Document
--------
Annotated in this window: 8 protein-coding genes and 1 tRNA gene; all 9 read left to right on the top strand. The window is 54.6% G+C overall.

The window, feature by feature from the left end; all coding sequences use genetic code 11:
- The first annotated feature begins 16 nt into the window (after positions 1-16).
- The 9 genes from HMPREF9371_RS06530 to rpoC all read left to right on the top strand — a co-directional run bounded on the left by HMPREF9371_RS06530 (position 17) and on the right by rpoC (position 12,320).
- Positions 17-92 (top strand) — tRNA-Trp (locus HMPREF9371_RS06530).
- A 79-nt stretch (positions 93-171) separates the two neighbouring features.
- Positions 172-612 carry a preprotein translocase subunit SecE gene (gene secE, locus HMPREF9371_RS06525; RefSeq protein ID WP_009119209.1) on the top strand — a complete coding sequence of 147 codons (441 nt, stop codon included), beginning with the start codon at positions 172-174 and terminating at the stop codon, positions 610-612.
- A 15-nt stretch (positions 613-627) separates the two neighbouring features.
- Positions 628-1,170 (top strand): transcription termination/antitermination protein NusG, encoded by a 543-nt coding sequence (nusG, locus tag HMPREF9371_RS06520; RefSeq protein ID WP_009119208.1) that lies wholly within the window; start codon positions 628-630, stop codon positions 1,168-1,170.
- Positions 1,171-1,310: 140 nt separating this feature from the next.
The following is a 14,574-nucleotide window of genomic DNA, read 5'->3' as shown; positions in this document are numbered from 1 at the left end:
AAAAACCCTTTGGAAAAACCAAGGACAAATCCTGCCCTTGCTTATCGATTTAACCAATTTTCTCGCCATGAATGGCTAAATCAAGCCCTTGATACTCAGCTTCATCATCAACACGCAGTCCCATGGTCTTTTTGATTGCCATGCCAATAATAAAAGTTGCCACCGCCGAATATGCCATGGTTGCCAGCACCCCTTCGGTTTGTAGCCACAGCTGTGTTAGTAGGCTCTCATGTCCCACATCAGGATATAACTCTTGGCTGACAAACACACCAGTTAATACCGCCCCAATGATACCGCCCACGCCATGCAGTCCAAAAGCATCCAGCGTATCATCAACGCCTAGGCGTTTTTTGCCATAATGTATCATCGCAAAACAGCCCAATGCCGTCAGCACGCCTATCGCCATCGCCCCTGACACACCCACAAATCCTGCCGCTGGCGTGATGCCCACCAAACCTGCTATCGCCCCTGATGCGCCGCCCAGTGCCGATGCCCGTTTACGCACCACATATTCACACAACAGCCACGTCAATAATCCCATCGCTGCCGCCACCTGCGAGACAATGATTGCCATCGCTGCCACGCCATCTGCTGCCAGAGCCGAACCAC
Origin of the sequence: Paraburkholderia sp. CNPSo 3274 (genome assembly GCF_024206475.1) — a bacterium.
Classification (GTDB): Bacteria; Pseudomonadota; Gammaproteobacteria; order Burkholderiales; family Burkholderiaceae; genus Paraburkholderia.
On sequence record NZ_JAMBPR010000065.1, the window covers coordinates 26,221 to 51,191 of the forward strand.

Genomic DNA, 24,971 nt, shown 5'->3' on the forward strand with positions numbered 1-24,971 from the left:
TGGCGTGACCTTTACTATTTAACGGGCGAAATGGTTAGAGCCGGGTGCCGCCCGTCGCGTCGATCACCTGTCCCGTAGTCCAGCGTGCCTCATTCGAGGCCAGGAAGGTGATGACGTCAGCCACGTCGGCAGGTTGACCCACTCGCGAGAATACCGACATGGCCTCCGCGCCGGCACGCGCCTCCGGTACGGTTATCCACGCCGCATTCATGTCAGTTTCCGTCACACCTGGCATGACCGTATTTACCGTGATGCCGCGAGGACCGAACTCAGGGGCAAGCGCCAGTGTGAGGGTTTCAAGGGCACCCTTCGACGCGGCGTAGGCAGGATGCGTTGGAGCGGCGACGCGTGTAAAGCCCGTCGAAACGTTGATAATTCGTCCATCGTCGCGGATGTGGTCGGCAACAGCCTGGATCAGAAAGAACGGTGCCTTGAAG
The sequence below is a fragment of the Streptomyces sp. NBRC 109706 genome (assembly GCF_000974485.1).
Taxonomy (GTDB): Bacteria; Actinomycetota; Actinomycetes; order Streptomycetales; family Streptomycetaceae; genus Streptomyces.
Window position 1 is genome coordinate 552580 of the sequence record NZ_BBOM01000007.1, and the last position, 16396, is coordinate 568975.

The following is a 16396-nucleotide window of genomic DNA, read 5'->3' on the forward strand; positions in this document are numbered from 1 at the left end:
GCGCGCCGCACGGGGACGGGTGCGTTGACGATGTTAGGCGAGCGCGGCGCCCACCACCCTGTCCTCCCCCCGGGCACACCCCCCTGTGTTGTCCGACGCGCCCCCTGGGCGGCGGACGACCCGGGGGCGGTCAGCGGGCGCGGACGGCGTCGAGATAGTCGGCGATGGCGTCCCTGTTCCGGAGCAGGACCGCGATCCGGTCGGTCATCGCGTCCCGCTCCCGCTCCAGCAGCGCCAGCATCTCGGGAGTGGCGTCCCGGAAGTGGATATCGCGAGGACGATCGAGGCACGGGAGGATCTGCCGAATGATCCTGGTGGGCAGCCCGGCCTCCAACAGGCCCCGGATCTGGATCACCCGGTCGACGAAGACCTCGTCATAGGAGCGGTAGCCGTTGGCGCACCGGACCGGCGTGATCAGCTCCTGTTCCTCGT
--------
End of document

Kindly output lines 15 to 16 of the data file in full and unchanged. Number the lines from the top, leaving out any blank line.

On sequence record NZ_JAMBPR010000065.1, the window covers coordinates 26,221 to 51,191 of the forward strand.

Genomic DNA, 24,971 nt, shown 5'->3' on the forward strand with positions numbered 1-24,971 from the left: